June 4, 2013


Diane M. Fremgen

Clerk of Court of Appeals







This opinion is subject to further editing.  If published, the official version will appear in the bound volume of the Official Reports. 


A party may file with the Supreme Court a petition to review an adverse decision by the Court of Appeals.  See Wis. Stat. § 808.10 and Rule 809.62. 





Appeal No. 


Cir. Ct. No.  2009CF312









State of Wisconsin,






John P. Rassbach,






            APPEAL from a judgment and an order of the circuit court for St. Croix County:  EDWARD F. VLACK III, Judge.  Affirmed. 

            Before Hoover, P.J., Mangerson and Stark, JJ.

1        PER CURIAM.   John Rassbach appeals a judgment of conviction, entered on his pleas of guilty and no contest, for fourteen counts of theft by fraud.  He also appeals an order denying his motion for postconviction relief.  Five of the fourteen counts were charged as felonies because the victims’ losses were alleged to exceed threshold amounts.  Rassbach argues there was no factual basis for felony charges because there was insufficient evidence of the amounts of loss.  Rassbach also argues the court erroneously exercised its sentencing discretion by failing to adequately set forth its reasoning.  We reject Rassbach’s arguments, and affirm.


2        The State charged John Rassbach with fourteen counts of theft by fraud, contrary to Wis. Stat. § 943.20(1)(d).[1]  Rassbach pled no contest to the felony charges, counts one through five.  The alleged value of the defrauded property for counts one through four was greater than $2,500, and for the fifth count was greater than $5,000.  Additionally, Rassbach pled guilty or no contest to the nine misdemeanor charges.[2]

3        The complaint alleges Rassbach used three fraudulent devices connected with his delivery of propane and diesel fuel to customers.  First, he “shorted” customers by pumping diesel fuel back into his truck, and then leaving the transaction open so that, when he filled the customer’s storage tank, the ticket printed from his truck would include the entire amount pumped.[3]  Second, Rassbach overcharged when a third party delivered propane.  He instructed the third party to send the pumping tickets directly to him, and he then wrote the invoices for more propane than was actually delivered.  Third, Rassbach printed duplicate tickets for purported diesel fuel deliveries and submitted them to multiple customers.  Being duplicates, the tickets stated identical fuel amounts and delivery times.  It is this third scheme that pertained to the five felony counts, as well as several of the misdemeanors.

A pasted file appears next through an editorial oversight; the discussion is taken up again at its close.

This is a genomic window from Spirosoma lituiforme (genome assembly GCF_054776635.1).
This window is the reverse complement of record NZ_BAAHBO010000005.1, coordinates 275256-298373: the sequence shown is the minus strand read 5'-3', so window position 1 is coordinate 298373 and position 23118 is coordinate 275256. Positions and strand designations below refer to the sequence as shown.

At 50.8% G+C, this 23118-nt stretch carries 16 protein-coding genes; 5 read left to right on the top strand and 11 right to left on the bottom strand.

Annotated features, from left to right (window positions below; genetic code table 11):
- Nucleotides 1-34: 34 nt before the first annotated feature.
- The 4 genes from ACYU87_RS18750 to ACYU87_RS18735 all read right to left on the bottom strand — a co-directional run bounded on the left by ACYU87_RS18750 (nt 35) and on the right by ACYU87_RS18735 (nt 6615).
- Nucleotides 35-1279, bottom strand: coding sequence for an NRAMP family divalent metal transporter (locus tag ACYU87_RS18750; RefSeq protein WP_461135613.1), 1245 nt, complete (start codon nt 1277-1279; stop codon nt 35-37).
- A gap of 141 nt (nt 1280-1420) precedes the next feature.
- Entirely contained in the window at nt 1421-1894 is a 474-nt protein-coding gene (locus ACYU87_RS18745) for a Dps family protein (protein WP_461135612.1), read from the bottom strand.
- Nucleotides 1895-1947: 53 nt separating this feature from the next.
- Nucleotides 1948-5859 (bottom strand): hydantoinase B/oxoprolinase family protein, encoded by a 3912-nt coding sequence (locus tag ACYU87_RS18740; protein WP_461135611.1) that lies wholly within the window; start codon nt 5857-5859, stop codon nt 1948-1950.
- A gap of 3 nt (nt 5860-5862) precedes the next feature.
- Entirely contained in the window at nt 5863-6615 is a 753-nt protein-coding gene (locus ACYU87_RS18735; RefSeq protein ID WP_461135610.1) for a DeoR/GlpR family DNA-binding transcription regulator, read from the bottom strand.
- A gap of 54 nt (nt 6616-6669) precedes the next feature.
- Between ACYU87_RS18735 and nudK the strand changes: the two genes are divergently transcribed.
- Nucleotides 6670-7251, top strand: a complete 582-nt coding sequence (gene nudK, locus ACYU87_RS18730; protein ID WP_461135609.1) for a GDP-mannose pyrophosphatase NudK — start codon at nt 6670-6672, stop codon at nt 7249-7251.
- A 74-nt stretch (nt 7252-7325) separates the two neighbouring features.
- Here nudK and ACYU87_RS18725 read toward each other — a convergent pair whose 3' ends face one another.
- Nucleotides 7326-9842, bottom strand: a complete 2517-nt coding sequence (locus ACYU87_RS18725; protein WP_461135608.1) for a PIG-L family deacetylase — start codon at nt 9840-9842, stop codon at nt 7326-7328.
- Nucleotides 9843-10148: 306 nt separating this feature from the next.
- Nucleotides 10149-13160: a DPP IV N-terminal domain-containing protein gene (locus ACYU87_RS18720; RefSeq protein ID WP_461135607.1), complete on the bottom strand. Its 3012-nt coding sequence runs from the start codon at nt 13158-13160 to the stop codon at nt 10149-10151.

4        The fourteen counts alleged in the complaint corresponded to thirteen different customers.[4]  Some of the counts, including all five felonies, alleged multiple fraudulent transactions.  In those instances, the values of the alleged losses from each transaction were combined for each customer to determine the total value of fraudulent loss for each criminal charge.  The complaint alleged the following theft amounts for each of the five felony charges, respectively:  $2,612.50; $3,098.70; $4,400.55; $3,437.50; and $5,161.20.  Subsequently, in the “Factual Basis” portion, the complaint set forth the details of each duplicate ticket, including the ticket number, delivery time, fuel amount, and names of customers who were billed pursuant to each.  With respect to each ticket, the complaint alleged Rassbach had defrauded every customer who received it, for the full amount stated on the ticket.

5        At the preliminary hearing, each of the felony victims testified they received and paid the respective fuel tickets and would not have paid had they known that another customer received an identical ticket.  On cross-examination, Rassbach’s counsel attempted to get the victims to admit that, if they had actually received the fuel indicated on the ticket, they would have paid for it.  Although two victims testified they would have paid for fuel that they actually received, most stated they would have questioned the ticket and there was no way they could have known if they actually received the fuel.  The State argued:

The fact of the matter is it not only … is it a reasonable inference that at least one of the customers received no fuel, it’s an equally reasonable inference that neither customer received any fuel and that the fuel was delivered to some other person and then duplicate tickets were simply created and mailed off to the customers for purposes of billing.

We know from the face of the delivery tickets that it’s purporting an impossibility.

6        Ultimately, the circuit court accepted Rassbach’s pleas and found “based upon the testimony and the evidence received at the preliminary hearing as well as the information attached to the original complaint there are sufficient facts to find you guilty ….”  Rassbach filed a postconviction motion seeking resentencing for two reasons:  the record did not provide a factual basis for the felony charges, and the court failed to adequately set forth its sentencing rationale.  The court denied the motion, and Rassbach appeals.


Factual basis for felony charges

7        Rassbach argues the circuit court erroneously denied his motion for plea withdrawal because the record lacks sufficient facts to conclude he committed a felony-level offense.  Although he sets forth a single argument heading, Rassbach proffers several subarguments, which we address in turn.